This little island, generally known as ‘The navel of the Mediterranean’, offered lots of sun, it was completely surrounded by the sea (it was an island, after all), was incredibly cheap (at least, it was at the time, believe me…), there was a very cheap boat going there twice a week, they spoke English (people from the United Kingdom could dispute this fact, but we were not that picky), it was a foreign Country, despite the fact that half of the population shared common roots with the Italian population and, last but absolutely not least, lots of girls in bikini must have crowded its beautiful, sunny beaches.

Pity for the mountains, because with a highest point just short of 255 meters above sea level, Malta is a certified mountain-free Country (even hill-free, to be precise); but hey, I’m a flexible guy…

Most important of all (for me at least, ex-aequo with the girls in bikini), rumors went that many record stores over there had still some undiscovered treasures; call it a kind of late heritage of the British Empire.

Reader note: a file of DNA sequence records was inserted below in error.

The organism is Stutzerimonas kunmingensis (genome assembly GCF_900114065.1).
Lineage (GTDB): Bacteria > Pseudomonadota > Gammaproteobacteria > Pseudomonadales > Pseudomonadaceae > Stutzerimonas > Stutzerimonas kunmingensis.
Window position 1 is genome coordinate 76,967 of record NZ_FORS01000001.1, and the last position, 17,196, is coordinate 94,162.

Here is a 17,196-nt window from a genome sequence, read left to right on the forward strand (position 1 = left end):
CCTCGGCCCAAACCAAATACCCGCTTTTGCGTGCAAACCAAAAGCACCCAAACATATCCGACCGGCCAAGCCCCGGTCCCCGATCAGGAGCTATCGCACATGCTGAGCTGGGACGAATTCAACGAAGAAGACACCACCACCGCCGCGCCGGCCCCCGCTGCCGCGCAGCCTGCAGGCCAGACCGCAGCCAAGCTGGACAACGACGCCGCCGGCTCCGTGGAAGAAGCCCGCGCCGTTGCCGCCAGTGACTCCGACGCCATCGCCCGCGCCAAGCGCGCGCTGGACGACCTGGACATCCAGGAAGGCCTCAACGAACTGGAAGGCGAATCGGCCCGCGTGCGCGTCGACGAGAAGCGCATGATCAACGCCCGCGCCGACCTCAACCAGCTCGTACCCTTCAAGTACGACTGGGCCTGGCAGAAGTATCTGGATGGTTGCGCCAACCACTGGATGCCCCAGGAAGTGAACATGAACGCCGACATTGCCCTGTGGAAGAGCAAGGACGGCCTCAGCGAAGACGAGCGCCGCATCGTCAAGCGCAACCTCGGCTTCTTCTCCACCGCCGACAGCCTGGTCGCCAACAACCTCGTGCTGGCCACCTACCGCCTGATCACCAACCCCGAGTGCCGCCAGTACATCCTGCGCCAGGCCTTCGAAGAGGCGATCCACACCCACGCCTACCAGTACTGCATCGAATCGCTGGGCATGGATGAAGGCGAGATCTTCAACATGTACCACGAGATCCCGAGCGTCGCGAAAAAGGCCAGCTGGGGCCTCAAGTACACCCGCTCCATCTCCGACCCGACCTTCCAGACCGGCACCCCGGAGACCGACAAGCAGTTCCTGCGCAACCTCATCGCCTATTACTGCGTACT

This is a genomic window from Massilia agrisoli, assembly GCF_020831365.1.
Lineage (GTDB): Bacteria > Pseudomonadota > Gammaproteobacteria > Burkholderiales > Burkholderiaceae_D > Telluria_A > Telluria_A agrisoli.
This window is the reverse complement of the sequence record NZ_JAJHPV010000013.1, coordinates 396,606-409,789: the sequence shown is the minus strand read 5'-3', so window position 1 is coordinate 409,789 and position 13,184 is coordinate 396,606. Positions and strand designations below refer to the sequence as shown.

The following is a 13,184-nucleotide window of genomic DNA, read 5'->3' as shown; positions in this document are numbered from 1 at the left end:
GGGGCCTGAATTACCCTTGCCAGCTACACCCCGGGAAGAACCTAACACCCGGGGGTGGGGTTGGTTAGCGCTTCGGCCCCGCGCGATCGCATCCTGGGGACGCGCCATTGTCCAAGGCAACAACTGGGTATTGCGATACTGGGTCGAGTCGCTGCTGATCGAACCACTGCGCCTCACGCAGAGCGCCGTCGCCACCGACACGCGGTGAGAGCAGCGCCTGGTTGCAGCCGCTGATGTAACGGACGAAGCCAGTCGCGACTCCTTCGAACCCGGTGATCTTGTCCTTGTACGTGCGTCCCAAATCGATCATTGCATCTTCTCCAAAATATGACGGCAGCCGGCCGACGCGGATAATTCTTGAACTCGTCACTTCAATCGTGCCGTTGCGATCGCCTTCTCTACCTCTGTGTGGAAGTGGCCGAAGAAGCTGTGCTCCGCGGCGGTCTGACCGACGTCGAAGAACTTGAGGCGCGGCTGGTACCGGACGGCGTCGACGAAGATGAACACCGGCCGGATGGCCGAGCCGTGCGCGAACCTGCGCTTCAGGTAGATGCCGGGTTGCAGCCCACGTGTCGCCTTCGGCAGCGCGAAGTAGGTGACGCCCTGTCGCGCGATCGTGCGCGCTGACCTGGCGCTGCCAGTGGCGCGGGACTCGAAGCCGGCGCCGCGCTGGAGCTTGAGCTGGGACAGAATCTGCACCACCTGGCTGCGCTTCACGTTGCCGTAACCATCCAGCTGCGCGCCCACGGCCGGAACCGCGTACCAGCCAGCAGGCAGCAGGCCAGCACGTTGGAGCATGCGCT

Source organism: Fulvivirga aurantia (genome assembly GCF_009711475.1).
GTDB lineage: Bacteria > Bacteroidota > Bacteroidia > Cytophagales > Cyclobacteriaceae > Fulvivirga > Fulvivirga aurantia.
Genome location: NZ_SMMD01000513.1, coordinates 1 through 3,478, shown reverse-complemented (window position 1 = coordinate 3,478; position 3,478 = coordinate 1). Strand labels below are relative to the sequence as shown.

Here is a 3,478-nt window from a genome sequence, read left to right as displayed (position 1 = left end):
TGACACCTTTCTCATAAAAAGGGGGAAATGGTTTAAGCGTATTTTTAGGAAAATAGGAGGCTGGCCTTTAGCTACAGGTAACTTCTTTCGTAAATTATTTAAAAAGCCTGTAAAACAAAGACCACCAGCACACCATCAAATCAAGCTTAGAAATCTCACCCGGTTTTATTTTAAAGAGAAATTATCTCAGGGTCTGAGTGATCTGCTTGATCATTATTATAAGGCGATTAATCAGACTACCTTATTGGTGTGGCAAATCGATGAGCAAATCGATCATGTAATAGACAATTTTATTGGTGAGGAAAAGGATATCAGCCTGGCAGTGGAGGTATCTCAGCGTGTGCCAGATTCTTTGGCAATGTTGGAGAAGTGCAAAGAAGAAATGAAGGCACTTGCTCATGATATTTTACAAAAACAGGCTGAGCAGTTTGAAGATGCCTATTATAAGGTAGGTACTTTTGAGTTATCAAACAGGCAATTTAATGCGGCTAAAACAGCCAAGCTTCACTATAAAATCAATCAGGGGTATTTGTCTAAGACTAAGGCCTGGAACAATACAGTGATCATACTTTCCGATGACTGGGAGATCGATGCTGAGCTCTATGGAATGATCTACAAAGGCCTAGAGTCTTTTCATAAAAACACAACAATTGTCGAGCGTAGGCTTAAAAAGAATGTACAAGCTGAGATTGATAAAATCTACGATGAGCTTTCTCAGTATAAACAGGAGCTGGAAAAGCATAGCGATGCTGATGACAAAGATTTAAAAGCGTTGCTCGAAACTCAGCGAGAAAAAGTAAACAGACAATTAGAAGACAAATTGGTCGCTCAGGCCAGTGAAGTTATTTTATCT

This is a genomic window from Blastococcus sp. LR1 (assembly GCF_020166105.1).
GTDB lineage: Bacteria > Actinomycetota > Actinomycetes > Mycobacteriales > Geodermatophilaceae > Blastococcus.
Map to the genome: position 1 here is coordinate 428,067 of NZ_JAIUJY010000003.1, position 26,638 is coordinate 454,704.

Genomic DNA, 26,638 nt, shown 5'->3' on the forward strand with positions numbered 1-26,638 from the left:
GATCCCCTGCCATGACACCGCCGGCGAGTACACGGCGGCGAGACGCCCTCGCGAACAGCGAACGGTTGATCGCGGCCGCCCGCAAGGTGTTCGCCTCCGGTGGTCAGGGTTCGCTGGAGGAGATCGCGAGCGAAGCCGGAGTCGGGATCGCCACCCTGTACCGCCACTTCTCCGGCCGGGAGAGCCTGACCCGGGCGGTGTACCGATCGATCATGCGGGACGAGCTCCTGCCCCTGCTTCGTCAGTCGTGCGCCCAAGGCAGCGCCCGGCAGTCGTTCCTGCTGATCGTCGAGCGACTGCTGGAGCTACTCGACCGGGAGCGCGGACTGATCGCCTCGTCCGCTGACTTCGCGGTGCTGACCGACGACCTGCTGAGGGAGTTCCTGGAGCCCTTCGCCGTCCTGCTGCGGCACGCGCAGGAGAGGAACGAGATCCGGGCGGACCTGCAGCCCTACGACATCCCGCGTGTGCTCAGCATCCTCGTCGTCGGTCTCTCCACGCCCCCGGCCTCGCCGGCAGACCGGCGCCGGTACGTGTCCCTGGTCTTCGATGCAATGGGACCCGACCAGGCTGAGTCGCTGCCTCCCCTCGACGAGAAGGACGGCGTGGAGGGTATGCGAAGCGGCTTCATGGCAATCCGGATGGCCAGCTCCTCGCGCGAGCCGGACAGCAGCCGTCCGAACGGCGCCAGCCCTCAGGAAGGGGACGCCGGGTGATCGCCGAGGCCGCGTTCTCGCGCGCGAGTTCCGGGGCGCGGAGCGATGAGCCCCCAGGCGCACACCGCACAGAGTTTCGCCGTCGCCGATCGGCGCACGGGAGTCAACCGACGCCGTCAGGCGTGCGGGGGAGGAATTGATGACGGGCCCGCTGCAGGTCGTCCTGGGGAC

…And they were cheap, ludicrously cheap.

Of course, I had to go and find out personally whether or not the rumors were true.

Hence there we went and, indeed, we had a wonderful time, honestly and (almost) equally divided among bikini’s, sun, sea and record shops.

It also signed the end of my friend’s ignorance about the noble use of vinyl, as he too became infected by the music virus, even though his could be considered a mild infection, as he never reached those peaks of acute illness that I consider to be normal.

Again – like it had happened some time before in London – I had to ship the greatest part of the harvest by postal services and therefore wait for some incredibly long weeks to receive them, once back home.